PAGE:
The Korean government only gave limited frequency approval for Joint STARS and Patriot air-defense systems. Although this is better than nothing, limited approval increases the North�s capabilities to effectively use their Scud and No Dong ballistic missiles.
USFK depends on the various information systems to receive, collect, analyze and transmit data. Along with this dependence, however, comes the risk that opposition forces will launch cyberattacks to disrupt C2. USFK is pursuing a viable information-assurance program that will protect vital information flowing throughout the command while defending the command�s systems from hostile intrusions. Also, USFK will use information systems to exploit our adversaries� vulnerabilities to enhance our intelligence and information base.
The president�s comments about "leap-ahead technologies for new � intelligence systems" in A Blueprint for a New Beginning are certainly on target when it comes to the Korean Theater. This command�s intelligence backbone, the Pacific Command�s Automated Data-Processing Site-Korea, needs upgrading to 21st-century technologies. Failure to provide urgent upgrades to this system reduces this command�s early-warning capabilities to respond to a North Korean attack.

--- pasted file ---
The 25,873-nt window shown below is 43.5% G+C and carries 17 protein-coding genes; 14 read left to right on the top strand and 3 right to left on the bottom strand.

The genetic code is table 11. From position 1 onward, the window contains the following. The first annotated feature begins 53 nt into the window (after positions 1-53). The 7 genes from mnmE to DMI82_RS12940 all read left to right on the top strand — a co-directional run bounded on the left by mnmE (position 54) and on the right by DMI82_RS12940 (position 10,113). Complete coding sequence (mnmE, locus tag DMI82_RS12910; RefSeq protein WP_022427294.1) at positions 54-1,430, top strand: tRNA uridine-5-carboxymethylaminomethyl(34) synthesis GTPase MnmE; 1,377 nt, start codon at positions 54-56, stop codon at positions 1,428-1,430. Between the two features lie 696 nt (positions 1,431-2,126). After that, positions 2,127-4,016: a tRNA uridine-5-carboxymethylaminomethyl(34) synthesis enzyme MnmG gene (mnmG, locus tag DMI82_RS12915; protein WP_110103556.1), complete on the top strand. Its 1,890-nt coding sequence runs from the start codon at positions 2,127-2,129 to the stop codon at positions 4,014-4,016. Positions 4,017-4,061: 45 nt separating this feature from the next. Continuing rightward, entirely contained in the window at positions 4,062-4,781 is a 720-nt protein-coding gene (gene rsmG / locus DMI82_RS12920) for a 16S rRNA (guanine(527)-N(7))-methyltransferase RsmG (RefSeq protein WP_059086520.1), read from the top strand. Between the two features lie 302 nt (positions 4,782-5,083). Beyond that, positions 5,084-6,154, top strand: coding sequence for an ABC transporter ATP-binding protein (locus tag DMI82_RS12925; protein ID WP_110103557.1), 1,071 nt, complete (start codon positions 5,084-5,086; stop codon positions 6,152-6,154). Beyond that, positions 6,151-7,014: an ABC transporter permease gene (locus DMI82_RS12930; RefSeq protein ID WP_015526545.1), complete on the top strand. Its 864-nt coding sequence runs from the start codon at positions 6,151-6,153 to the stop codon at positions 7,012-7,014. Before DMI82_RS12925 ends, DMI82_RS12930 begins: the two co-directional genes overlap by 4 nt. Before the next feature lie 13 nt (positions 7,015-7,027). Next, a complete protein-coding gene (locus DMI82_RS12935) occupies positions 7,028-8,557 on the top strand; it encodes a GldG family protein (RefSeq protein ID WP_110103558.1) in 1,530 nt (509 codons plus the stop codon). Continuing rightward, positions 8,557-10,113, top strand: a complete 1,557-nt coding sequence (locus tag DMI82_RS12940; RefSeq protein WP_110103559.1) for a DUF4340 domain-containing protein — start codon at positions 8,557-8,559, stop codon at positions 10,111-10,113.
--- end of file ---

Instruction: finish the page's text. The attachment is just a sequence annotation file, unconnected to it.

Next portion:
This command�s very-small-aperture terminal provides mobile-communication capabilities. Unfortunately, the VSAT system is currently separated into three isolated networks. As such, the system is extremely fragile and vulnerable. Once again, USFK realizes this operational problem and is working on consolidating VSAT in one network. This will improve user capacity, reduce operational costs and provide redundancy to this susceptible system.